Benefits of Black Chokeberry
The Aronia melanocarpa is an indigenous North American shrub, now also grown in Eastern Europe, and gets its common name “Chokeberry” because the sharp mouth-drying effects it has when you eat them.
These berries are packed full of vitamins & minerals, as are most berries (vit C, B1, B2, B6, K, niacin, calcium, potassium, magnesium, iron, zinc). Many of its health benefits are linked to its nutrients called ‘polyphenols’, naturally occurring organic compounds found in plants. The Aronia melanocarpa compounds have one of the highest antioxidant activities amongst fruits(1). The same study also found that Black Chokeberry capsules and powders have a considerably higher amount of total polyphenols in comparison with other products (chokeberry juices, teas, dried fruit)(1).
The Black Chokeberry has been researched and clinically studied, with health benefits including: anti-cancer & anti-diabetic effects, anti-inflammatory, anti-oxidant, anti-bacterial, UTI infection reduction, digestion aid, and blood pressure regulation, to name a few(2).
More and more people are looking for natural plant-based alternatives to help prevent and treat illness and infection. Sometimes the standard approach of antibiotics leads to body resistance, re-infection and can become a costly exercise.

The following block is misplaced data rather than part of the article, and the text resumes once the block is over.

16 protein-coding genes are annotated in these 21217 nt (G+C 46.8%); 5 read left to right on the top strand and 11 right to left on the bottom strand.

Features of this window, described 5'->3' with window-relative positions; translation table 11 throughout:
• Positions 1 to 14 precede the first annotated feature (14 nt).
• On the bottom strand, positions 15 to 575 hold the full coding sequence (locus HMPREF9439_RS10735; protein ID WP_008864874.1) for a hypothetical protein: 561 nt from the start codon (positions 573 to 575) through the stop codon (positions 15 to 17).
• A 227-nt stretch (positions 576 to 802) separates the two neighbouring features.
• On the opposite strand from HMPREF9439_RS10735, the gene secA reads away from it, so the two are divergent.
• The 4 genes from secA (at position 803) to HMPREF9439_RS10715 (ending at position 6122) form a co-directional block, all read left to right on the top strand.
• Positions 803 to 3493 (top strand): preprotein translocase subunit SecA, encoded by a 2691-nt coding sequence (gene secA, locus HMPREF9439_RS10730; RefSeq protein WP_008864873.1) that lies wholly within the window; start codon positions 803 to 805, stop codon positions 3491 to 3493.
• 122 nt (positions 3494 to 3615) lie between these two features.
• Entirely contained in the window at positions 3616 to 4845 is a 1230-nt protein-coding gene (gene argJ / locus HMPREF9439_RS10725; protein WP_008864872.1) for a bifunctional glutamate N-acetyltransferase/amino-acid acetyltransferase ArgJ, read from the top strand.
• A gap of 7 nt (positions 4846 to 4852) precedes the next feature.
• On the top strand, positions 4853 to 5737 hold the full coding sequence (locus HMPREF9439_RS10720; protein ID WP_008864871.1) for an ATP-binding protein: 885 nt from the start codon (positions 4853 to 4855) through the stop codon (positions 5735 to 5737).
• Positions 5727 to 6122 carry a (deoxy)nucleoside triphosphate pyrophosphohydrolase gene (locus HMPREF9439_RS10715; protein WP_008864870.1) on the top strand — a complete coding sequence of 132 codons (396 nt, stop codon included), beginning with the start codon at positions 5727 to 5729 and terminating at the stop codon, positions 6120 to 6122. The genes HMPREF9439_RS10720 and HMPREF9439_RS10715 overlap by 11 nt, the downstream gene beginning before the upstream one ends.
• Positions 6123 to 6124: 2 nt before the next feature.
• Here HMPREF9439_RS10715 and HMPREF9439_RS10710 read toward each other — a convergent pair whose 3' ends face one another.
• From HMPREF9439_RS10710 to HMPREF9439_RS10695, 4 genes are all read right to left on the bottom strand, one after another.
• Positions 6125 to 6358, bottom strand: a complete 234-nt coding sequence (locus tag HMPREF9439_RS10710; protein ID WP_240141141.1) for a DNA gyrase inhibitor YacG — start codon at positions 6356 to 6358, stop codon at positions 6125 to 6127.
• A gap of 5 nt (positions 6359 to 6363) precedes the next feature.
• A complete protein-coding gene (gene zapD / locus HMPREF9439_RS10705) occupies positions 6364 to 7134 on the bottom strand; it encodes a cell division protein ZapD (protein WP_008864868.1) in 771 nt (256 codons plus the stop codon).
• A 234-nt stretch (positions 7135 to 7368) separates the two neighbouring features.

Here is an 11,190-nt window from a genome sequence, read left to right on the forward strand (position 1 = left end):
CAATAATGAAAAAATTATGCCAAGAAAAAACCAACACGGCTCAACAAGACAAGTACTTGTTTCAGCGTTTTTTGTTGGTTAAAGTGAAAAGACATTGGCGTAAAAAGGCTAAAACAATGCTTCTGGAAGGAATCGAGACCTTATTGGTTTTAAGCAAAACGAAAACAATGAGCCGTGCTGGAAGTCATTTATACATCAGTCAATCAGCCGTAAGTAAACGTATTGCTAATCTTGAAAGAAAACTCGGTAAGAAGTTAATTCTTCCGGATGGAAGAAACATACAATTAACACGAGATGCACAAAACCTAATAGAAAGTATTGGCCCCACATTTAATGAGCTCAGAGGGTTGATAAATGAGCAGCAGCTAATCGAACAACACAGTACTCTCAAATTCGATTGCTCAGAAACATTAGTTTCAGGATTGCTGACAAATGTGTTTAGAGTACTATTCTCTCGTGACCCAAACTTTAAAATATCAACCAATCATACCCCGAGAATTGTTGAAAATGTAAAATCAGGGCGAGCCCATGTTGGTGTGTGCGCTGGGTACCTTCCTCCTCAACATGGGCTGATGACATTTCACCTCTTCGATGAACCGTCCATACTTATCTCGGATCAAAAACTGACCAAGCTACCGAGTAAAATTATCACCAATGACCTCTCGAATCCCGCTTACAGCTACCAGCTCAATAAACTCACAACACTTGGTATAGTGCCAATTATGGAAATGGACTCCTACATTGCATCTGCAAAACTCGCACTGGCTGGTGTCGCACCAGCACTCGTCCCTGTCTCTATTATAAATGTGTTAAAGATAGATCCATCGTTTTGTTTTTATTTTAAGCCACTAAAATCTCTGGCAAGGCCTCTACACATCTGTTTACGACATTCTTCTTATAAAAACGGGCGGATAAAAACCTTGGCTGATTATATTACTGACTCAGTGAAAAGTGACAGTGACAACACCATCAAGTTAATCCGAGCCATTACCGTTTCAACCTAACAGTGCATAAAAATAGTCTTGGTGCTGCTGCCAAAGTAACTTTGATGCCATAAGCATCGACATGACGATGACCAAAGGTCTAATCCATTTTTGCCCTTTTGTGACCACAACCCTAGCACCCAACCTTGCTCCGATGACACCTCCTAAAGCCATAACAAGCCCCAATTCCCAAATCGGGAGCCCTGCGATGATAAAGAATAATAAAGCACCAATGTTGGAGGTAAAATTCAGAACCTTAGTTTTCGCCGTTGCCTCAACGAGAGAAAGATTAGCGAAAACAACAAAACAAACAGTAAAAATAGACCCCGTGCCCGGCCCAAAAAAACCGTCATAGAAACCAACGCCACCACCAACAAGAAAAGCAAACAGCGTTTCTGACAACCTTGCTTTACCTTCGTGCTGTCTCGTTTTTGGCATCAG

Black Chokeberries have an extremely high content of quinic acid, some researchers are saying that this makes the berry even more effective than cranberries when it comes to relieving UTIs.
One pilot study across 6 nursing homes over a 6-month period showed a 55% reduction in UTI frequency in the group given Aronia melanocarpa juice(3).
Another trial observed a significant reduction in UTI infections in patients administered with a variety of natural supplements, including Aronia melanocarpa(4).
35 patients with Type 2 diabetes were given Black Chokeberry supplementation in conjunction with their existing medication. After 3 months, tests showed a significant difference in the levels of LDL-cholesterol, glycated haemoglobin and serum creatinine.
Testing 3 months post supplementation, revealed the levels had gone back to what they had been prior to any Chokeberry supplementation(5).
A study in Japan amongst adult men given Chokeberry juice, suggests that it suppresses the elevation of postprandial (after-eating) blood glucose levels by actually inhibiting enzyme activity(6).
Over a 3-month period, patients with both insulin dependent and non-insulin dependent diabetes had their glucose levels checked each day after having 200ml Chokeberry juice (unsweetened & sugar free). Results showed a lowering of fasting blood glucose levels, and even a beneficial effect on total cholesterol & lipid levels(7).
The antioxidant capacity and power of various Aronia berry extracts was tested. The anthocyanins (phenolic pigment that gives it it’s purple colour) in Black Chokeberries were shown to have significant health benefits when taken regularly, acting as antitumor agents due to their high antioxidant capabilities(8).